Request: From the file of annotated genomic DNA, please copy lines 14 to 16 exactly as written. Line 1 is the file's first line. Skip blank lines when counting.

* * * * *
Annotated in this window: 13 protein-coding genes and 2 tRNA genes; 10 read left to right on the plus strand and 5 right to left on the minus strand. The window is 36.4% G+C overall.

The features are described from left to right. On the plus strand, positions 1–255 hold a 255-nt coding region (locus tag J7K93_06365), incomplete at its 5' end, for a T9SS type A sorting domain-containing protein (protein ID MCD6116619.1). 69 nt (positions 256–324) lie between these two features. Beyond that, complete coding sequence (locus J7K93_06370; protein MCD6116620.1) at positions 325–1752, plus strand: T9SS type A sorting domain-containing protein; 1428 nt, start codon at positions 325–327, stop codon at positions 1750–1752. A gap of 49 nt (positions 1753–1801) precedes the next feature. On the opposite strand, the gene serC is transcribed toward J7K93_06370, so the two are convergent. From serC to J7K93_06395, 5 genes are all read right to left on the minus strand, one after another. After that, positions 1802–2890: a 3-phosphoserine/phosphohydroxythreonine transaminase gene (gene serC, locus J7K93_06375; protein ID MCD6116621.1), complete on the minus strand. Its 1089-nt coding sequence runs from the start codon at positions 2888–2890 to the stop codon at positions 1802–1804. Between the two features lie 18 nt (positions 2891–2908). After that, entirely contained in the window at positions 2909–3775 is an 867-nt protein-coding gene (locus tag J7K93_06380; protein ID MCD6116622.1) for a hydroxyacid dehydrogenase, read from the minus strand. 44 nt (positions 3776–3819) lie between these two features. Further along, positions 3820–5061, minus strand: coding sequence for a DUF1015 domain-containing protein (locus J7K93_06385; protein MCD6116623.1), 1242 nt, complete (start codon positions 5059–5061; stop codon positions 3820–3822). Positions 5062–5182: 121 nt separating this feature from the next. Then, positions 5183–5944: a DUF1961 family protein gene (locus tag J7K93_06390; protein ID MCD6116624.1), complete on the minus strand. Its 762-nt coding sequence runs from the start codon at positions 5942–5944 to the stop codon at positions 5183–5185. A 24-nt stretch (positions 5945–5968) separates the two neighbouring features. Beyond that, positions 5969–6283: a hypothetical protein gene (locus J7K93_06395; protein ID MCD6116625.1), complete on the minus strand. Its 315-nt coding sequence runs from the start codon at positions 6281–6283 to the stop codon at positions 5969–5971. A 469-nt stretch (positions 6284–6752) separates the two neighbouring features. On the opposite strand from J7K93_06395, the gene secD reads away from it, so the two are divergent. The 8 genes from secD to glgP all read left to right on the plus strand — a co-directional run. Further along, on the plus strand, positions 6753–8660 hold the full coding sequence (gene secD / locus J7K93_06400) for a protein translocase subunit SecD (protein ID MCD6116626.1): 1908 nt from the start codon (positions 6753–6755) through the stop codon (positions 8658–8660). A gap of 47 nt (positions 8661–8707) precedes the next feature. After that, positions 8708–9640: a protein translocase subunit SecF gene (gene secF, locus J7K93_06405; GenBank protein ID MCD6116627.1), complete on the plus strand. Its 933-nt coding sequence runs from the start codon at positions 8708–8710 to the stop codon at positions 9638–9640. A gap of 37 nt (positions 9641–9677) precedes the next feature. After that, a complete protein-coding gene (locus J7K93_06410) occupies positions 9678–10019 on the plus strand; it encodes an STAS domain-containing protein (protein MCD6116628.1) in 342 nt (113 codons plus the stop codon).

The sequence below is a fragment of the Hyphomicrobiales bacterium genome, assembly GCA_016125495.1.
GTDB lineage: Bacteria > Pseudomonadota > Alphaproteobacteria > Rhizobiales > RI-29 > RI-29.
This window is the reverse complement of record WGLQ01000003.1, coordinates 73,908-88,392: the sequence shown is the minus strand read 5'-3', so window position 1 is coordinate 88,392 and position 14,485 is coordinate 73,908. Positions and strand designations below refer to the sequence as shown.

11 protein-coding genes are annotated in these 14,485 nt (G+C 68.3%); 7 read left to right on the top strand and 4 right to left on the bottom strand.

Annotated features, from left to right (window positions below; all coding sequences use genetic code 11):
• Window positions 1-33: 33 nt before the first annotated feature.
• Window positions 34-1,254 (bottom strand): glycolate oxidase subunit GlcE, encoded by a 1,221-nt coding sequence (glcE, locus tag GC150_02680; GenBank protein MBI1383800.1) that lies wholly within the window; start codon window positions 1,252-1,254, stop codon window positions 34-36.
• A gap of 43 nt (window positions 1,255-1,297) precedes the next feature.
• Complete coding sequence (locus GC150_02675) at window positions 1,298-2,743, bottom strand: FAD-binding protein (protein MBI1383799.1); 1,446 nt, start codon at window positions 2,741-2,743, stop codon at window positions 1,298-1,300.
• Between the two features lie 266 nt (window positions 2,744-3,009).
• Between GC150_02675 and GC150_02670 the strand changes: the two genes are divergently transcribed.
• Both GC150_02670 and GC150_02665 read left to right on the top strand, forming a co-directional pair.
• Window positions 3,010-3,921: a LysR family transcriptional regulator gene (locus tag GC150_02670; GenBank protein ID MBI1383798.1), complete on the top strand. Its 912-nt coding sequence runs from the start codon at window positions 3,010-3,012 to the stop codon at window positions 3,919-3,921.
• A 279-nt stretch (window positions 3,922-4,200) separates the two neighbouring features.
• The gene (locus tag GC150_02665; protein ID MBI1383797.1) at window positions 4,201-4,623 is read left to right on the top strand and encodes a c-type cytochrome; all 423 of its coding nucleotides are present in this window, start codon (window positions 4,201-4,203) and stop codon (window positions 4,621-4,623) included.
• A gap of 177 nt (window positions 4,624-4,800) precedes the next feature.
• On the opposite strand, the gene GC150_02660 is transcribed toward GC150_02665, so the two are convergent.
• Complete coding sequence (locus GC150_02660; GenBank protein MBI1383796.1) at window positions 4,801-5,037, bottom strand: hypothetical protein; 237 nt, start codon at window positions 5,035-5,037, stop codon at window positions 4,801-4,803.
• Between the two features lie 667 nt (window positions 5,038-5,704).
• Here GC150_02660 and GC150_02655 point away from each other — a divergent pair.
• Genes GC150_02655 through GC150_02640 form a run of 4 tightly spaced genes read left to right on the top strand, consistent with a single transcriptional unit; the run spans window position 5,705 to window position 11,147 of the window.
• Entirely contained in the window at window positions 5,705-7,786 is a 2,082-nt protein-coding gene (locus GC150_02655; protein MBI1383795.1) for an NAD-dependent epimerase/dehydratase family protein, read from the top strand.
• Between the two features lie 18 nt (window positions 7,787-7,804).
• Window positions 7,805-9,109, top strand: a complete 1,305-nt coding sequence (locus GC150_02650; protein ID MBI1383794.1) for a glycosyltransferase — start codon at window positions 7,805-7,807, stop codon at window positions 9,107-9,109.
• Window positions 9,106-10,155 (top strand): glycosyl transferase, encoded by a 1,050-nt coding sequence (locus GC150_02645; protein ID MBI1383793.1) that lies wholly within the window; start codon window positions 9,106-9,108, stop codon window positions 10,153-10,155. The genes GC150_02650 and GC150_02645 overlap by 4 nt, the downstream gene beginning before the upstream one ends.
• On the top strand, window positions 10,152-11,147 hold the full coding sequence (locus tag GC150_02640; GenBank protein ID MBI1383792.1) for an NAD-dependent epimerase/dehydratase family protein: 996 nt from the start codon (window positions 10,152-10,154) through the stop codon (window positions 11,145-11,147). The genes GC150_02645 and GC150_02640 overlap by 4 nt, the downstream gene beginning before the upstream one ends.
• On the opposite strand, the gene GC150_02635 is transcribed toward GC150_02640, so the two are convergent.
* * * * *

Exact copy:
• Both GC150_02670 and GC150_02665 read left to right on the top strand, forming a co-directional pair.
• Window positions 3,010-3,921: a LysR family transcriptional regulator gene (locus tag GC150_02670; GenBank protein ID MBI1383798.1), complete on the top strand. Its 912-nt coding sequence runs from the start codon at window positions 3,010-3,012 to the stop codon at window positions 3,919-3,921.
• A 279-nt stretch (window positions 3,922-4,200) separates the two neighbouring features.